Finding the Authentic in a Bourdainified World: Barcelona Dining

One thing that has happens repeatedly is that no matter where we go or what city, is we sit down at a restaurant and the owner points proudly to a dusty wall. On that wall is a picture of Anthony Bourdain dining on the local specialty at our exact table. To make certain we fully understand, they will announce, “Anthony Bourdain ate here. Right here,” and tap the table. In some places like this, the food will be delicious! In others, it will be quite ordinary. Just because there is a photo of Anthony Bourdain eating a hot dog at the same restaurant where you just ordered a hotdog does not mean it will be the most fantastic hotdog you have ever had. If you watched his show consistently, you will also have his voiceover lingering as you bite into it. The soothing tone of his voice describing the ingredients, the preparation, and then the uplifting way to tie it in with the history, culture, and his own experience by the end of each episode. The people making and serving the food were always welcoming and remarkably interested in him and his ideas for the cameras. It made for a great show, and it always seemed like he was having such a transcendent time eating that hotdog. You may feel more pressure to have a similar experience or even slight discomfort from Deja Vu sitting at the same table. This will sound sacrilegious to his fans, but try and block Bourdain and that dusty photo on the wall entirely from your thoughts. You deserve your own authentic experience, or why are you even there? It could be great! He may have been right about that hotdog, and you may feel your atoms realign to become more harmonious with the universe after your first bite. Or, it could just be a regular old hotdog served by an indifferent waiter and a hefty bill because of the Bourdain-endorsed stamp that brings more customers in. Sorry to say, when you leave this place, you may simply be full instead of imbued with any distilled goodwill or cultural understanding.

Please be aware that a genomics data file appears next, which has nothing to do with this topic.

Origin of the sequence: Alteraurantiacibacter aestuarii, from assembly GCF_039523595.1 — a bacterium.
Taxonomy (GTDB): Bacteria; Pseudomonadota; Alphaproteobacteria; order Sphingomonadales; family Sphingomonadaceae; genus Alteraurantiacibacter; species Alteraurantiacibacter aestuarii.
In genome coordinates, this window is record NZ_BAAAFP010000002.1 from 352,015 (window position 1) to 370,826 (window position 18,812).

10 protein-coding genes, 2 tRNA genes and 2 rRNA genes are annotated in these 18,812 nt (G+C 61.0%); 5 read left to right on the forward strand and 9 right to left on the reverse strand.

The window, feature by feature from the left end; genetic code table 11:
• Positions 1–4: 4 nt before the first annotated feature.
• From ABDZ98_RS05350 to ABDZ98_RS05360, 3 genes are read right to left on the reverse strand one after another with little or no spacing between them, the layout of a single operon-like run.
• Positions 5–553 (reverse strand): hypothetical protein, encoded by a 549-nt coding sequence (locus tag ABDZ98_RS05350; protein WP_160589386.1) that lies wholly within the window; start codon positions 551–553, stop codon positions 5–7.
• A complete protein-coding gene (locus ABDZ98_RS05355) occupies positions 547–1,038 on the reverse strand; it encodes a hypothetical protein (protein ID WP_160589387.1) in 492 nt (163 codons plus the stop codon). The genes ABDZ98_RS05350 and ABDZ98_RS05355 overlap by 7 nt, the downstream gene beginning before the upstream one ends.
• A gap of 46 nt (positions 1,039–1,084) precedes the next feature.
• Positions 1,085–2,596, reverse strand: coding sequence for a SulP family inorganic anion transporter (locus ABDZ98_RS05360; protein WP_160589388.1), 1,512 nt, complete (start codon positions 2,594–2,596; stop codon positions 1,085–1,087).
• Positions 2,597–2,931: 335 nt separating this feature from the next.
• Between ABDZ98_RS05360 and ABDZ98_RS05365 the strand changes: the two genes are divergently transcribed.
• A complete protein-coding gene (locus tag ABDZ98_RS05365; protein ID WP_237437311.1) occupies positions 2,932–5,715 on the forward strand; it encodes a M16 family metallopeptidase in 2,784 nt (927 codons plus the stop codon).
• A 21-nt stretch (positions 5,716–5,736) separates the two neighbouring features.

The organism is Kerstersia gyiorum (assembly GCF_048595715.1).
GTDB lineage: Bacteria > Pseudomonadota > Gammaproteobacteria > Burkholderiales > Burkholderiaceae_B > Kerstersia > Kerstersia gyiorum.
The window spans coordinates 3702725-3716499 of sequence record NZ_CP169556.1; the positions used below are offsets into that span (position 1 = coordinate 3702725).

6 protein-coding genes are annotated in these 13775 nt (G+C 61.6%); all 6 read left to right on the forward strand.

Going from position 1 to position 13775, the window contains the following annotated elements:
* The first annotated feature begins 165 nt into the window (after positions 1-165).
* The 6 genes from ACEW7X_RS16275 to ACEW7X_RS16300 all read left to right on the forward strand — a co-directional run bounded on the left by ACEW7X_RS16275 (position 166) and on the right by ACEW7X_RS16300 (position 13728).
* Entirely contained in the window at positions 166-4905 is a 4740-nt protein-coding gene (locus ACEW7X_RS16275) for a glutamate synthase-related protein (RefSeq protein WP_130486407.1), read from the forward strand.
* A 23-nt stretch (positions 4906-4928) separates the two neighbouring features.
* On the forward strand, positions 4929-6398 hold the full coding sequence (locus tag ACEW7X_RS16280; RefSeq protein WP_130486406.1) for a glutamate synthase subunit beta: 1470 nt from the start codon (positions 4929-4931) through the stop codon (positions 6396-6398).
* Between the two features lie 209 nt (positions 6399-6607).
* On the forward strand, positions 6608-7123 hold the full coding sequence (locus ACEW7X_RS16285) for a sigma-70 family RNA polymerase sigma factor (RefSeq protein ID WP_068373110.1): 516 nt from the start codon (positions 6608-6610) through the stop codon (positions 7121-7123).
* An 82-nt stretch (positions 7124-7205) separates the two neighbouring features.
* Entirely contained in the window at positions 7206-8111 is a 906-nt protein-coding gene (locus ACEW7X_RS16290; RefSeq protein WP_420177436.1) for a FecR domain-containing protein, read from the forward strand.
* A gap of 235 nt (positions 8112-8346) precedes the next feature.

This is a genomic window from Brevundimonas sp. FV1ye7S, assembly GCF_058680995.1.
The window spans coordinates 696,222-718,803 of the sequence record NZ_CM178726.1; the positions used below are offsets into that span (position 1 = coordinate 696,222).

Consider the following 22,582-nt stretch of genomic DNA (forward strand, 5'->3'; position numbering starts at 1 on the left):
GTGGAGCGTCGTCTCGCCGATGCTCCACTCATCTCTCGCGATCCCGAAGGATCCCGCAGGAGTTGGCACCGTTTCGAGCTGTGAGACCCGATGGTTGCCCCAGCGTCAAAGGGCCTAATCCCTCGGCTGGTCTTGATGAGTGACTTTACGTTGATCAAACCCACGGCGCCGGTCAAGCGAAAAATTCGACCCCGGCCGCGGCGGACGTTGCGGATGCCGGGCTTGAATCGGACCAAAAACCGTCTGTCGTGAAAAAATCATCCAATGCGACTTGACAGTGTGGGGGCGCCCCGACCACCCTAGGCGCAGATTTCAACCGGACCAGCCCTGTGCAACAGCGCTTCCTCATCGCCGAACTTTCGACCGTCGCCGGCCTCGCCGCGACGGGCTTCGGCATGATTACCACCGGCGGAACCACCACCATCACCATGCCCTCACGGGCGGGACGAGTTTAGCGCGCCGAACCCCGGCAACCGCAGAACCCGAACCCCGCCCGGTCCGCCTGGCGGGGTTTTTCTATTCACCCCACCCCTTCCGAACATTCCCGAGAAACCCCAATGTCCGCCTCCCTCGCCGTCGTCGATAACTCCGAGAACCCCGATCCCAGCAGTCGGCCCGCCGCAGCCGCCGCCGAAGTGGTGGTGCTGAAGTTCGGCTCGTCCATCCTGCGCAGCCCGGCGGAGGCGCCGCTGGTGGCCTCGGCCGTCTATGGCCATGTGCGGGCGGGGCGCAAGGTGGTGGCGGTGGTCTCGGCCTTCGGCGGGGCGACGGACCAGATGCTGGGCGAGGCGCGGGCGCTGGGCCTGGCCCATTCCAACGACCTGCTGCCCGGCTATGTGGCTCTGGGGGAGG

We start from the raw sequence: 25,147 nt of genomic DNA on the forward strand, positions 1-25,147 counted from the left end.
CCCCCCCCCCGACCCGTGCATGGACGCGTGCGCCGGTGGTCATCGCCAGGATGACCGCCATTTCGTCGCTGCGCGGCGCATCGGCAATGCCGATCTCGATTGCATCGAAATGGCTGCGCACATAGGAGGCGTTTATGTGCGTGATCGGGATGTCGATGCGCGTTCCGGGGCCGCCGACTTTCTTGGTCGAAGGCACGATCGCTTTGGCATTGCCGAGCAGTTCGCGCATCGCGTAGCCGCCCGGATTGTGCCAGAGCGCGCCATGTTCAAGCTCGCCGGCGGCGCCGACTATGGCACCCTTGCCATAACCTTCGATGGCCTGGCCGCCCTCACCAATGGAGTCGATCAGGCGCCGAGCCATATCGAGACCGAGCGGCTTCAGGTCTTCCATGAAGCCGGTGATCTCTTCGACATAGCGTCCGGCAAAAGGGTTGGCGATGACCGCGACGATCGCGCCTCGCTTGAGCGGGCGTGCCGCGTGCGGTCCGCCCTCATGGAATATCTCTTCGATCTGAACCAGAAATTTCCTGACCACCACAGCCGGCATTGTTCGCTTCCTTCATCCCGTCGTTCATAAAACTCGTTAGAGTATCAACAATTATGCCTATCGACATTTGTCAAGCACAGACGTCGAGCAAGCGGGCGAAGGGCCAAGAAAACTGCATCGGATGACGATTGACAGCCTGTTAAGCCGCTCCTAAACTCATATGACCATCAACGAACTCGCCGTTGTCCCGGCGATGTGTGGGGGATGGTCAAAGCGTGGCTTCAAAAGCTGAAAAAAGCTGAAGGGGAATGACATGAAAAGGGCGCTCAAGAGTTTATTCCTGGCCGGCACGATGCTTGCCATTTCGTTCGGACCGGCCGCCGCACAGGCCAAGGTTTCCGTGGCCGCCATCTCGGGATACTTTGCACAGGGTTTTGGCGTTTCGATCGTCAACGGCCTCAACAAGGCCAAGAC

One such place in the Gothic Quarter is La Plata where we dined on small fried fish and tomatoes and washed it all down with wine from barrels. A tiny place with worn marble tables, the kind of wear that gives the marble a silken, skin-like feel I love to stroke lightly while I rearrange my silverware. La Plata offers a sturdy and equally small variety of delicious and simple dishes in their presentation and flavors. And yes, Anthony Bourdain is on the wall. I don’t think many places in the United States can pull off this kind of fish because consistency and freshness are harder to find. A fresh tomato salad is a plate that pairs well with fish consumed head to tail and washed down with wine drawn from the generously sized barrels behind the bar. The wine is forgettable and tastes a bit like something labeled simply Table Wine or referred to as a “drinkable” red. It is worth a try, but I would not suggest drinking buckets. You may find yourself remembering and craving the open-air atmosphere and charm of the bar, though, and I can easily imagine people regularly stopping in here for a plate of fried fish and a bit of cheap wine and conversation.